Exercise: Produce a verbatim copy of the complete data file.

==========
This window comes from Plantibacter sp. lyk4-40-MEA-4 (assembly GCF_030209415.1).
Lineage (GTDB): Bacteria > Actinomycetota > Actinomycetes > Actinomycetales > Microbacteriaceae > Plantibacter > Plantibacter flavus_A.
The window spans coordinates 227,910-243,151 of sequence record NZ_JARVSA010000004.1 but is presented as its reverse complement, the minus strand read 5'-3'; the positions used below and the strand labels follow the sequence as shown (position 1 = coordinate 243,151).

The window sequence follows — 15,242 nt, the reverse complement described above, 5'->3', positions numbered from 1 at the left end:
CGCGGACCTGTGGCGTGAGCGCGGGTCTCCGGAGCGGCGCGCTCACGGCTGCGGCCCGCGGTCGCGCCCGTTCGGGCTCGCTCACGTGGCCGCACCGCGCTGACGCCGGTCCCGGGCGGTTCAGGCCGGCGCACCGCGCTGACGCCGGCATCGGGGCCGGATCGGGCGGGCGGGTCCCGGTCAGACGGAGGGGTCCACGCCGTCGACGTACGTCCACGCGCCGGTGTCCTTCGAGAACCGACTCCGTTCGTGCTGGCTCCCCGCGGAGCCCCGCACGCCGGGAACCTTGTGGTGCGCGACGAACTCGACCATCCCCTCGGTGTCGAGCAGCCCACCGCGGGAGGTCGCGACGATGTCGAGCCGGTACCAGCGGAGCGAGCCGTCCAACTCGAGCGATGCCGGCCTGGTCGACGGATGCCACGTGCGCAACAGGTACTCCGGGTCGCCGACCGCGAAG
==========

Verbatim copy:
This window comes from Plantibacter sp. lyk4-40-MEA-4 (assembly GCF_030209415.1).
Lineage (GTDB): Bacteria > Actinomycetota > Actinomycetes > Actinomycetales > Microbacteriaceae > Plantibacter > Plantibacter flavus_A.
The window spans coordinates 227,910-243,151 of sequence record NZ_JARVSA010000004.1 but is presented as its reverse complement, the minus strand read 5'-3'; the positions used below and the strand labels follow the sequence as shown (position 1 = coordinate 243,151).

The window sequence follows — 15,242 nt, the reverse complement described above, 5'->3', positions numbered from 1 at the left end:
CGCGGACCTGTGGCGTGAGCGCGGGTCTCCGGAGCGGCGCGCTCACGGCTGCGGCCCGCGGTCGCGCCCGTTCGGGCTCGCTCACGTGGCCGCACCGCGCTGACGCCGGTCCCGGGCGGTTCAGGCCGGCGCACCGCGCTGACGCCGGCATCGGGGCCGGATCGGGCGGGCGGGTCCCGGTCAGACGGAGGGGTCCACGCCGTCGACGTACGTCCACGCGCCGGTGTCCTTCGAGAACCGACTCCGTTCGTGCTGGCTCCCCGCGGAGCCCCGCACGCCGGGAACCTTGTGGTGCGCGACGAACTCGACCATCCCCTCGGTGTCGAGCAGCCCACCGCGGGAGGTCGCGACGATGTCGAGCCGGTACCAGCGGAGCGAGCCGTCCAACTCGAGCGATGCCGGCCTGGTCGACGGATGCCACGTGCGCAACAGGTACTCCGGGTCGCCGACCGCGAAG